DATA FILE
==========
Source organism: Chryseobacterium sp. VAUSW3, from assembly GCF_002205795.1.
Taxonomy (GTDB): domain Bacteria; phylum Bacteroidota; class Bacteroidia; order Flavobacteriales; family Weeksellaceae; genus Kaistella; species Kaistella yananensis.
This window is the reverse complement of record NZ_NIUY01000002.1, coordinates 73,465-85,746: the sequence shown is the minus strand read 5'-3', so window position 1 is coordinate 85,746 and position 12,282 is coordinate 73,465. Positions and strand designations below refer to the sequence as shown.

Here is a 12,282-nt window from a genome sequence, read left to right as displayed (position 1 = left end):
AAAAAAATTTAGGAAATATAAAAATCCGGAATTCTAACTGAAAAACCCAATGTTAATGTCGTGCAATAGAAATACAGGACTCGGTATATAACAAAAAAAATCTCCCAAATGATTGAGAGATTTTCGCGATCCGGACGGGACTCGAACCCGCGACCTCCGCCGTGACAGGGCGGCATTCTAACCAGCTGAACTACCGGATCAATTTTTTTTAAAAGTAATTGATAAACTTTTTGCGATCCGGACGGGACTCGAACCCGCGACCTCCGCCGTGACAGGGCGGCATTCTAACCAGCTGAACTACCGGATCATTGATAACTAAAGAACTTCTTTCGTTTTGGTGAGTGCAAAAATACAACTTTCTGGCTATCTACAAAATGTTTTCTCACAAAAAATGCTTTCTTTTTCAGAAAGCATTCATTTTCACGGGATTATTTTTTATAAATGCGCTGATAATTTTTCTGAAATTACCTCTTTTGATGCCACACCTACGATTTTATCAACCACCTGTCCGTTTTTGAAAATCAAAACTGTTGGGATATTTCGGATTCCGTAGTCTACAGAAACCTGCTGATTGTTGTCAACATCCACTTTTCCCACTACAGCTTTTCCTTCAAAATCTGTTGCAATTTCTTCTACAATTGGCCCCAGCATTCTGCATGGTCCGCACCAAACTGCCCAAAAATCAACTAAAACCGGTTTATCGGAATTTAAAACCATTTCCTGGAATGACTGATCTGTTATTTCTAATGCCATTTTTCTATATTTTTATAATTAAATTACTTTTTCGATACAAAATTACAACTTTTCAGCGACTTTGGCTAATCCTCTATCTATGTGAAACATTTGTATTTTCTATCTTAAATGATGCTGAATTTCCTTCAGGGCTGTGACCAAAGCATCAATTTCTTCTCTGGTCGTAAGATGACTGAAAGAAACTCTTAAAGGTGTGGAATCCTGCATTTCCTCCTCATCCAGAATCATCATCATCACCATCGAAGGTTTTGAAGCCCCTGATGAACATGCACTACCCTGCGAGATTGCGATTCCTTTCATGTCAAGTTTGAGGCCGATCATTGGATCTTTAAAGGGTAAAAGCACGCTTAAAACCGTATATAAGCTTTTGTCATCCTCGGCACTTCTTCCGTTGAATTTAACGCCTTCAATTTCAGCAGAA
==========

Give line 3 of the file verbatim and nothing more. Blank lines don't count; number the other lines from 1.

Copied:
This window is the reverse complement of record NZ_NIUY01000002.1, coordinates 73,465-85,746: the sequence shown is the minus strand read 5'-3', so window position 1 is coordinate 85,746 and position 12,282 is coordinate 73,465. Positions and strand designations below refer to the sequence as shown.